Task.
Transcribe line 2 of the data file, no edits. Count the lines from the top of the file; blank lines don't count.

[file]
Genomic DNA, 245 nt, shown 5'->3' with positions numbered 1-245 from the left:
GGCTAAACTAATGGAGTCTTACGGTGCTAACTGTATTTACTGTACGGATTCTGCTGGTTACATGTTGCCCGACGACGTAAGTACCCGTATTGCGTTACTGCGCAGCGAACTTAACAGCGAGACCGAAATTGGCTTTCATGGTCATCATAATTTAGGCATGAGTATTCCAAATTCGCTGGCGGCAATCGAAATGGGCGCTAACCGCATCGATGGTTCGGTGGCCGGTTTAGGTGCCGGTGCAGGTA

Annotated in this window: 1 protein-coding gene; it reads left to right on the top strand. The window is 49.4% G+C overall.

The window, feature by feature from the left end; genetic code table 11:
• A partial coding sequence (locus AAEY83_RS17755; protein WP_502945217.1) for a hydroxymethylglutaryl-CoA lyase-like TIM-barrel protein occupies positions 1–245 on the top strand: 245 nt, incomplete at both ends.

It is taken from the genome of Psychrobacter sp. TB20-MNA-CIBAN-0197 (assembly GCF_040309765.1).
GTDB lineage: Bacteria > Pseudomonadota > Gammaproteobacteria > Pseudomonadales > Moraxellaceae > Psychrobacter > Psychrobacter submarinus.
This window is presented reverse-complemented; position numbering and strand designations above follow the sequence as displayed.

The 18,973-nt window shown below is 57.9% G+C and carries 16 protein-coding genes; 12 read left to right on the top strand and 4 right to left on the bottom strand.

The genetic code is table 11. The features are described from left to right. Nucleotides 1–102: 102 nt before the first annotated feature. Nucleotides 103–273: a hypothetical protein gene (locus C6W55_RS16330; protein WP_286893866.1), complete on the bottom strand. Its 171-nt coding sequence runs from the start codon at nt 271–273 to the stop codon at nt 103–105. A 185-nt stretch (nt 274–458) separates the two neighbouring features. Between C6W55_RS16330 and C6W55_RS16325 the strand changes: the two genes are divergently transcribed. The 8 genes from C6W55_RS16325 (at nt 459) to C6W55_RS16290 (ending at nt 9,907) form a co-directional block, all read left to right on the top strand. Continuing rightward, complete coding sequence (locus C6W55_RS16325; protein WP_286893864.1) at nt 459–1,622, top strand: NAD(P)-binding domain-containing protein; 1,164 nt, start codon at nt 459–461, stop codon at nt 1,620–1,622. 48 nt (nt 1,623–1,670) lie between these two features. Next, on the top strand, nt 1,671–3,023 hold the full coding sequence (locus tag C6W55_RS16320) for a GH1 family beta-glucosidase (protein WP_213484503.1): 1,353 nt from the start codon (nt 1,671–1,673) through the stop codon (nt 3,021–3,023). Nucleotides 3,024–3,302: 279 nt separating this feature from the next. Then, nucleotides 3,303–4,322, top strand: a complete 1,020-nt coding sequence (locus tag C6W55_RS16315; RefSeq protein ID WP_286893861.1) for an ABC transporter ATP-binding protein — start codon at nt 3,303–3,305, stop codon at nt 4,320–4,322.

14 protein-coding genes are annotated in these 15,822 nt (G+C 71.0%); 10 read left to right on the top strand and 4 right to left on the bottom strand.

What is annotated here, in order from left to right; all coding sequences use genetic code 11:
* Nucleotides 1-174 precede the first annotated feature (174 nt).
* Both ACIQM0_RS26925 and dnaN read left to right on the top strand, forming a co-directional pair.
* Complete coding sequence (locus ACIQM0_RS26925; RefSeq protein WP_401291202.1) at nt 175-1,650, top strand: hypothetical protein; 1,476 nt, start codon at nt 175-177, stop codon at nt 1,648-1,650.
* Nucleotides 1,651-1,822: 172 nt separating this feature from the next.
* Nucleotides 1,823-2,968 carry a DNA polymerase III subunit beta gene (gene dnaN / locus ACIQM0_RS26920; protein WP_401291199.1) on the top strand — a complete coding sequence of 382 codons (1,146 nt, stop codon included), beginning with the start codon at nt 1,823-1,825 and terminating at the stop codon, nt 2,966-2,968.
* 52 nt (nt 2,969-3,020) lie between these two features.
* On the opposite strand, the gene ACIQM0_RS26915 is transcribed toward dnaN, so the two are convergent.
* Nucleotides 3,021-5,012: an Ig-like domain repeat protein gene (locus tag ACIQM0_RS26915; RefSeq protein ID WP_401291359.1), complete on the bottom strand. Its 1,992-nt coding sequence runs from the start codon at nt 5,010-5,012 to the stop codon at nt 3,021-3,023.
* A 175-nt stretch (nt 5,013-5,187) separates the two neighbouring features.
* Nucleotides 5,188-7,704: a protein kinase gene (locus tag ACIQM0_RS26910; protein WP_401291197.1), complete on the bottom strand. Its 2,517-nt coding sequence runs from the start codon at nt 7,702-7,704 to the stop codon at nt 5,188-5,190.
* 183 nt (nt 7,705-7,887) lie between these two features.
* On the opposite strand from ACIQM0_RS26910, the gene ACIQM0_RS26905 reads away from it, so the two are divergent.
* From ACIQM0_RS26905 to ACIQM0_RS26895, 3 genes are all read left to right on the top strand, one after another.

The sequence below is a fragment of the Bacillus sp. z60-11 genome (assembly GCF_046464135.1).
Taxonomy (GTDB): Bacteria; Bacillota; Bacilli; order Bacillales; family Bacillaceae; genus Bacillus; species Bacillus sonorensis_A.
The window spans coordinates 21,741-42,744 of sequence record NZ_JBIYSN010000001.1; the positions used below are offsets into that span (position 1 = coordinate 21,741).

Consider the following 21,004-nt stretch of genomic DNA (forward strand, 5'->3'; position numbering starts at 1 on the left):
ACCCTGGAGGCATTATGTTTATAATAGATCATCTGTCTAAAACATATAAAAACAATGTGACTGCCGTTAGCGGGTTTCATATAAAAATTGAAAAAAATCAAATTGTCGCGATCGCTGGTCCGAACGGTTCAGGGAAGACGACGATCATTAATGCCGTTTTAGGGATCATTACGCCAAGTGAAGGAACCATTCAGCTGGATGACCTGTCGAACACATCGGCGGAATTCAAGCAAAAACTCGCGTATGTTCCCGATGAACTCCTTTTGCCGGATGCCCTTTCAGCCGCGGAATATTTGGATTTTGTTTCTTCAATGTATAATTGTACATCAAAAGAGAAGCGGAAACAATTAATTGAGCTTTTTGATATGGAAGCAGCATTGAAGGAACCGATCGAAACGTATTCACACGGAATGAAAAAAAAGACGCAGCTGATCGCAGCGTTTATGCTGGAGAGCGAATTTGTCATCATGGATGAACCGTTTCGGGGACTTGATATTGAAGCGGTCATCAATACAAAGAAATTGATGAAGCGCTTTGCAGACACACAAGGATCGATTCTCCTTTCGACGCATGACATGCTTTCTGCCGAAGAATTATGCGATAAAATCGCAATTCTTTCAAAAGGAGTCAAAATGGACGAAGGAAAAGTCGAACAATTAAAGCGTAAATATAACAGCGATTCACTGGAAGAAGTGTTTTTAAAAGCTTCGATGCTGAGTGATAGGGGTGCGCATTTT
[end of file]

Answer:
GGCTAAACTAATGGAGTCTTACGGTGCTAACTGTATTTACTGTACGGATTCTGCTGGTTACATGTTGCCCGACGACGTAAGTACCCGTATTGCGTTACTGCGCAGCGAACTTAACAGCGAGACCGAAATTGGCTTTCATGGTCATCATAATTTAGGCATGAGTATTCCAAATTCGCTGGCGGCAATCGAAATGGGCGCTAACCGCATCGATGGTTCGGTGGCCGGTTTAGGTGCCGGTGCAGGTA